It’s no secret that despite generally being seen as the ultimate on-screen James Bond, Sean Connery had a rocky relationship with the character that made his career. Landing the role of 007 proved to be a double-edged sword for the actor, who at various points has seemed to resent his association with the franchise. Most infamously, he was heard to remark — per The Hollywood Reporter — that he had “always hated that damn James Bond” and would “like to kill him.”
Initially caught off-guard by the level of fame that came with portraying the English super-spy, Connery would, over time, soften on Bond. By the time IndieWire spoke to him in 2020, he was, as the outlet noted, “full of pride,” when talking about his most famous role — emphasizing how the films’ “refreshing” style resonated with audiences in the ’60s. Bond’s impeccable style, combined with his strength and wit made for an irresistible product. But it was, according to Connery at least, the wit that was a particularly crucial element.
Director Terrence Young oversaw the first Bond film, 1962’s “Dr. No,” as well as “From Russia with Love” and “Thunderball.” And he took it upon himself to inject much of his own sensibility into the character of 007. Aside from teaching Connery — who’d come from a working-class background in Edinburgh — how to dress and comport himself in a suitably refined manner, he also helped the young actor play up the humor element, which proved to be all-important when it came to making the James Bond franchise the most enduring in cinema history.
James Bond Started As A Humorless Killer
What would James Bond be without his one-liners? 1965’s “Thunderball” had 007 harpooning Vargas (Phillip Locke) before delivering the line, “I think he got the point.” And the Roger Moore era would see the sexual innuendos reach a fever pitch. Even when Bond went through the gritty reboot process with 2006’s “Casino Royale,” Daniel Craig’s tortured bruiser was shown returning to the eponymous casino’s poker table and remarking, “That last hand almost killed me.” For 60 years, quips have been a central part of the Bond formula — as famous as the series’ gadgets and Bond girls.
But the wit, even at its driest, was never actually present in the original Ian Fleming novels. Anthony Horowitz, one of the authors to write official James Bond novels following Fleming’s death, noted in a 2008 piece for The Telegraph that in all the stories, 007 “has no sense of humor, telling only one joke in all 14 books (in ‘Goldfinger’ — and it isn’t very funny).” That was something both Sean Connery and Terrence Young noticed some 45 years prior when they came to work on “Dr. No.”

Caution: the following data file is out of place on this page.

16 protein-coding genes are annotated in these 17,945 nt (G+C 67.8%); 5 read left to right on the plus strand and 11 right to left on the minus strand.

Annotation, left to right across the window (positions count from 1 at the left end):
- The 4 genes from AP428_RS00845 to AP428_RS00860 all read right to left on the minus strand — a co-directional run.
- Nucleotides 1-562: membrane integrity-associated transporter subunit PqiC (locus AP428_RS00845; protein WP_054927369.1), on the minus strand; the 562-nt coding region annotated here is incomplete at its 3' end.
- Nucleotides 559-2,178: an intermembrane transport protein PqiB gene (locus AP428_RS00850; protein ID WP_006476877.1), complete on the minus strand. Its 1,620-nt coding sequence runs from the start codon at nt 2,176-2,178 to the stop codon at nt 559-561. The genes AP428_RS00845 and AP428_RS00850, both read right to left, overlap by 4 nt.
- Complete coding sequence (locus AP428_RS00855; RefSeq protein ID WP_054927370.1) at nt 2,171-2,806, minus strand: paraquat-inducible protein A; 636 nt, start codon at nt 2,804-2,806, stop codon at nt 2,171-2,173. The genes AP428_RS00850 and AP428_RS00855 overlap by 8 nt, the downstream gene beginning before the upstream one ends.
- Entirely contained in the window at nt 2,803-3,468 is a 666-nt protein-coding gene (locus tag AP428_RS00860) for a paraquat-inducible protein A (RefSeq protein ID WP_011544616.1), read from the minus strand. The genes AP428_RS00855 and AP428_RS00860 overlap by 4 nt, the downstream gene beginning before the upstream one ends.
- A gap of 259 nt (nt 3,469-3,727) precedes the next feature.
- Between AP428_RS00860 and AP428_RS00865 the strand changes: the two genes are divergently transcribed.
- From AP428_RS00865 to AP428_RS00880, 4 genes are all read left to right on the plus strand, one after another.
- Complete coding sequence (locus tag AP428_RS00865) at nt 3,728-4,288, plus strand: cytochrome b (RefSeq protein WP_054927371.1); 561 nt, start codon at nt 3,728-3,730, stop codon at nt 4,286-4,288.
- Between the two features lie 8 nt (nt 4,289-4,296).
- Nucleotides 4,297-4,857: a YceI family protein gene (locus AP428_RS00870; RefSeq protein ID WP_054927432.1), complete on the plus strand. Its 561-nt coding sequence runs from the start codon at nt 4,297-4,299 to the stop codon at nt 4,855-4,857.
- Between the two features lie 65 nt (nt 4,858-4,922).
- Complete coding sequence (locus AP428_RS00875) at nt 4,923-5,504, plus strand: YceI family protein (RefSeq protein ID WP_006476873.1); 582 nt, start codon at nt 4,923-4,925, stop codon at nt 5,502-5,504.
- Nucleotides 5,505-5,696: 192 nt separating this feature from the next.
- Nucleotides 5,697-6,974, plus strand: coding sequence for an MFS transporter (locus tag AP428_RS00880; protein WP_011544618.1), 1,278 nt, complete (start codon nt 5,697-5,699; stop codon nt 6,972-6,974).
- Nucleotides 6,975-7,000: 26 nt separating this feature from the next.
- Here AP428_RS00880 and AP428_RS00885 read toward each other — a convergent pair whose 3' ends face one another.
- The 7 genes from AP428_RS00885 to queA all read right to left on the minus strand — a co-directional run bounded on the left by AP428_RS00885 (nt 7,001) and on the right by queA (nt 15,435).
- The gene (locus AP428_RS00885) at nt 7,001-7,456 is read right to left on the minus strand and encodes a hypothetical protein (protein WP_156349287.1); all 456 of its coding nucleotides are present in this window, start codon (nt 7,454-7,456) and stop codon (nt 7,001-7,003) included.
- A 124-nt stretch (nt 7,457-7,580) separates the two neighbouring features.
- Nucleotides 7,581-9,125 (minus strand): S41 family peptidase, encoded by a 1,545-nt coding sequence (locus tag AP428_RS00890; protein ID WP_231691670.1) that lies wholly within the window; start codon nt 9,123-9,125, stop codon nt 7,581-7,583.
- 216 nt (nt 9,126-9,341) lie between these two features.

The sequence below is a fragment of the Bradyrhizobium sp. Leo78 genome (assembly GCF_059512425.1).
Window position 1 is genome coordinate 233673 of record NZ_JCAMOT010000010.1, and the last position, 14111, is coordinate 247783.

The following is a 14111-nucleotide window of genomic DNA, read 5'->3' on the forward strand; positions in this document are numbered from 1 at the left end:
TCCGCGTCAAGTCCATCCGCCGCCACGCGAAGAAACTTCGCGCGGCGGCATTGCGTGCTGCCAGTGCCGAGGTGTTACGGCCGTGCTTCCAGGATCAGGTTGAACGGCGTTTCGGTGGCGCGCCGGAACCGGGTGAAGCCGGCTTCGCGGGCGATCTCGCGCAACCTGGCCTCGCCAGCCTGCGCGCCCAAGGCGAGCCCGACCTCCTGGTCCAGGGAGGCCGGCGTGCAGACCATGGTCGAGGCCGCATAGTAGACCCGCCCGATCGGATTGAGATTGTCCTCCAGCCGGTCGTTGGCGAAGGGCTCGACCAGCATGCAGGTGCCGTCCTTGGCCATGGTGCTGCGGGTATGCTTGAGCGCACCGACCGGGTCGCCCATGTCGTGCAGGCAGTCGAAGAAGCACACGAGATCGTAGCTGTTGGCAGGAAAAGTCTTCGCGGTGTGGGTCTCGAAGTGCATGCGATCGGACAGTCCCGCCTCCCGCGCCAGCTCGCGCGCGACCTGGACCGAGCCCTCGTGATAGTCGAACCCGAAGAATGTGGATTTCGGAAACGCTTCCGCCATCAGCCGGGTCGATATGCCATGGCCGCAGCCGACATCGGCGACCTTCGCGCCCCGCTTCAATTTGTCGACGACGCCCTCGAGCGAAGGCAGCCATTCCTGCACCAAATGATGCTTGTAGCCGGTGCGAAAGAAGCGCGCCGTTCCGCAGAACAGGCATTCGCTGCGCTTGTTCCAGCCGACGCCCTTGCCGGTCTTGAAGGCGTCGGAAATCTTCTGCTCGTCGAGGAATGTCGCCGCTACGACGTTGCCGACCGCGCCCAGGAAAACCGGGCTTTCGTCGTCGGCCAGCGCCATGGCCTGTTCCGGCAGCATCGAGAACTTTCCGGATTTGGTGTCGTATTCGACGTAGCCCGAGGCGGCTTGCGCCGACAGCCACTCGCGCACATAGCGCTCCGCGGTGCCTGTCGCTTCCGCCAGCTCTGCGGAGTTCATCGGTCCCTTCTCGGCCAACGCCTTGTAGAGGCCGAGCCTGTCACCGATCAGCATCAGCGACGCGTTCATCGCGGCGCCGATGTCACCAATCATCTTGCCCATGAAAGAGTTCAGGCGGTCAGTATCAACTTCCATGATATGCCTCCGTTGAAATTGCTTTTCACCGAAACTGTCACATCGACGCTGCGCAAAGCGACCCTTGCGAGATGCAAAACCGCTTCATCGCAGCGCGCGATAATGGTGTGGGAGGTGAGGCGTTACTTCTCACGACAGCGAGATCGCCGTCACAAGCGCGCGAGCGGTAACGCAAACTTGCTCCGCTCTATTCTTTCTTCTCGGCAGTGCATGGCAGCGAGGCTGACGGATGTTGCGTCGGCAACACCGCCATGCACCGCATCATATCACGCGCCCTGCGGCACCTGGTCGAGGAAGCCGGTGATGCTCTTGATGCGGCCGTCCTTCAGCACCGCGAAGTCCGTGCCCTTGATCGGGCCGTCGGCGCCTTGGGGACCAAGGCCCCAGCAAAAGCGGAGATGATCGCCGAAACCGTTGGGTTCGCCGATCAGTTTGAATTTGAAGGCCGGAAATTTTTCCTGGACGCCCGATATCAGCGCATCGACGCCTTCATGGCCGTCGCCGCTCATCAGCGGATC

As Connery told the BBC, “Strangely enough there’s a lack of humor in Fleming’s writing,” before going on to reveal that he saw the author as “very bright, very erudite, and a real snob.” Luckily, it seems Connery and Young bonded over a “similar sense of humor,” which they worked into “Dr. No” and all their subsequent collaborations, bringing the lightest touch of tongue-in-cheek levity to proceedings so as to not overshadow Bond’s intimidating presence.
It Was About More Than Making Bond Funny
When he came on board as Bond, Sean Connery had only ever read three of the original James Bond novels: “Thunderball,” “Live and Let Die,” and “From Russia with Love.” And when he met Ian Fleming in person, he raised the point of the books’ lack of humor, only for the writer to react with surprise. As Connery revealed in a 1967 interview, “When I mentioned the business of humor [Fleming] was quite surprised because he felt he was quite humorous. He was, as a man, humorous in himself, but in writing the character of Bond, he wasn’t.”
But Fleming had previously acknowledged that he’d deliberately set out to write Bond as a somewhat humorless character. Telling The New Yorker, “When I wrote the first [James Bond book], in 1953, I wanted Bond to be an extremely dull, uninteresting man to whom things happened…” Perhaps he saw himself as relaxing that particular rule over the course of the novels, but Connery and Terrence Young certainly didn’t think so.
And what made the humor element so crucial wasn’t just that it made Bond funny and therefore likable, it was that it made the violence more palatable. As Connery went on to say in that 1967 interview, the way he saw it was that audiences “could acknowledge and accept the violence if it had a humorous quality.” Which, in the ’60s, was an important consideration, especially since censors were much stricter in the mid-20th century than they are today. In that way, the humor ironically played a fairly utilitarian role — something which the more austere, practical James Bond of the novels would surely have been impressed by.
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/Film – Sean Connery Felt Ian Fleming’s Novels Missed A Key Ingredient Of James Bond
Author: Joe Roberts
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March 12, 2023